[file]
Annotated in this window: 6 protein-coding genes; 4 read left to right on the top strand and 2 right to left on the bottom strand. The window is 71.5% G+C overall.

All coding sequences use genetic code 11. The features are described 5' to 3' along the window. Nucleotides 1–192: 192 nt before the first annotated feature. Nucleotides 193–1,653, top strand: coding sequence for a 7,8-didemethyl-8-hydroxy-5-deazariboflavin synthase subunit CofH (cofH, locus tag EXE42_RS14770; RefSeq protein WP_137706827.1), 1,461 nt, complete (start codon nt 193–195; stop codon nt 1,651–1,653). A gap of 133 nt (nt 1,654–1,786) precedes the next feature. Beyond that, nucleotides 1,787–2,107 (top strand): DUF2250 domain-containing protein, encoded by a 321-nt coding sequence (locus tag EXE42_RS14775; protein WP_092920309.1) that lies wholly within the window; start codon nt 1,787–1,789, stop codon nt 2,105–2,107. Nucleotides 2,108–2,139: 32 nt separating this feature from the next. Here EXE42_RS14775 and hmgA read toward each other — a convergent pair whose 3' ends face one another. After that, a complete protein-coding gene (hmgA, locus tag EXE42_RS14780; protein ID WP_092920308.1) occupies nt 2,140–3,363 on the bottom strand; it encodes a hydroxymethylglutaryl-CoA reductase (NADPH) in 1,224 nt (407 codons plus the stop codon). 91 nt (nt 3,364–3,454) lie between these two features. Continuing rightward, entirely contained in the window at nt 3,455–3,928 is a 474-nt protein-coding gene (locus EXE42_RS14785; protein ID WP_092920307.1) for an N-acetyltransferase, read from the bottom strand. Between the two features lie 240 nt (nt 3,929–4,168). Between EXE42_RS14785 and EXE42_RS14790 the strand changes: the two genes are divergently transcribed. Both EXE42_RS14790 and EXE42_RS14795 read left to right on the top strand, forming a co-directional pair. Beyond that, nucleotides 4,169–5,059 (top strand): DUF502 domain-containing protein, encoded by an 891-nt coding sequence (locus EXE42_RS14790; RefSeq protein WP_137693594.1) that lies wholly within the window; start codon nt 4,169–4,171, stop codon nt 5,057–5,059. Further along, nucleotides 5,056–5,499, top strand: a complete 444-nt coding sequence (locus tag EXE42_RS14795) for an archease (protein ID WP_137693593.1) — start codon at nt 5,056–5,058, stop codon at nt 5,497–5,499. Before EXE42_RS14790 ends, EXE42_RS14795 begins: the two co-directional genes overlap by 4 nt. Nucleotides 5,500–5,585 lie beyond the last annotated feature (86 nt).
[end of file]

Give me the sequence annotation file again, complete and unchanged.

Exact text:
Annotated in this window: 6 protein-coding genes; 4 read left to right on the top strand and 2 right to left on the bottom strand. The window is 71.5% G+C overall.

All coding sequences use genetic code 11. The features are described 5' to 3' along the window. Nucleotides 1–192: 192 nt before the first annotated feature. Nucleotides 193–1,653, top strand: coding sequence for a 7,8-didemethyl-8-hydroxy-5-deazariboflavin synthase subunit CofH (cofH, locus tag EXE42_RS14770; RefSeq protein WP_137706827.1), 1,461 nt, complete (start codon nt 193–195; stop codon nt 1,651–1,653). A gap of 133 nt (nt 1,654–1,786) precedes the next feature. Beyond that, nucleotides 1,787–2,107 (top strand): DUF2250 domain-containing protein, encoded by a 321-nt coding sequence (locus tag EXE42_RS14775; protein WP_092920309.1) that lies wholly within the window; start codon nt 1,787–1,789, stop codon nt 2,105–2,107. Nucleotides 2,108–2,139: 32 nt separating this feature from the next. Here EXE42_RS14775 and hmgA read toward each other — a convergent pair whose 3' ends face one another. After that, a complete protein-coding gene (hmgA, locus tag EXE42_RS14780; protein ID WP_092920308.1) occupies nt 2,140–3,363 on the bottom strand; it encodes a hydroxymethylglutaryl-CoA reductase (NADPH) in 1,224 nt (407 codons plus the stop codon). 91 nt (nt 3,364–3,454) lie between these two features. Continuing rightward, entirely contained in the window at nt 3,455–3,928 is a 474-nt protein-coding gene (locus EXE42_RS14785; protein ID WP_092920307.1) for an N-acetyltransferase, read from the bottom strand. Between the two features lie 240 nt (nt 3,929–4,168). Between EXE42_RS14785 and EXE42_RS14790 the strand changes: the two genes are divergently transcribed. Both EXE42_RS14790 and EXE42_RS14795 read left to right on the top strand, forming a co-directional pair. Beyond that, nucleotides 4,169–5,059 (top strand): DUF502 domain-containing protein, encoded by an 891-nt coding sequence (locus EXE42_RS14790; RefSeq protein WP_137693594.1) that lies wholly within the window; start codon nt 4,169–4,171, stop codon nt 5,057–5,059. Further along, nucleotides 5,056–5,499, top strand: a complete 444-nt coding sequence (locus tag EXE42_RS14795) for an archease (protein ID WP_137693593.1) — start codon at nt 5,056–5,058, stop codon at nt 5,497–5,499. Before EXE42_RS14790 ends, EXE42_RS14795 begins: the two co-directional genes overlap by 4 nt. Nucleotides 5,500–5,585 lie beyond the last annotated feature (86 nt).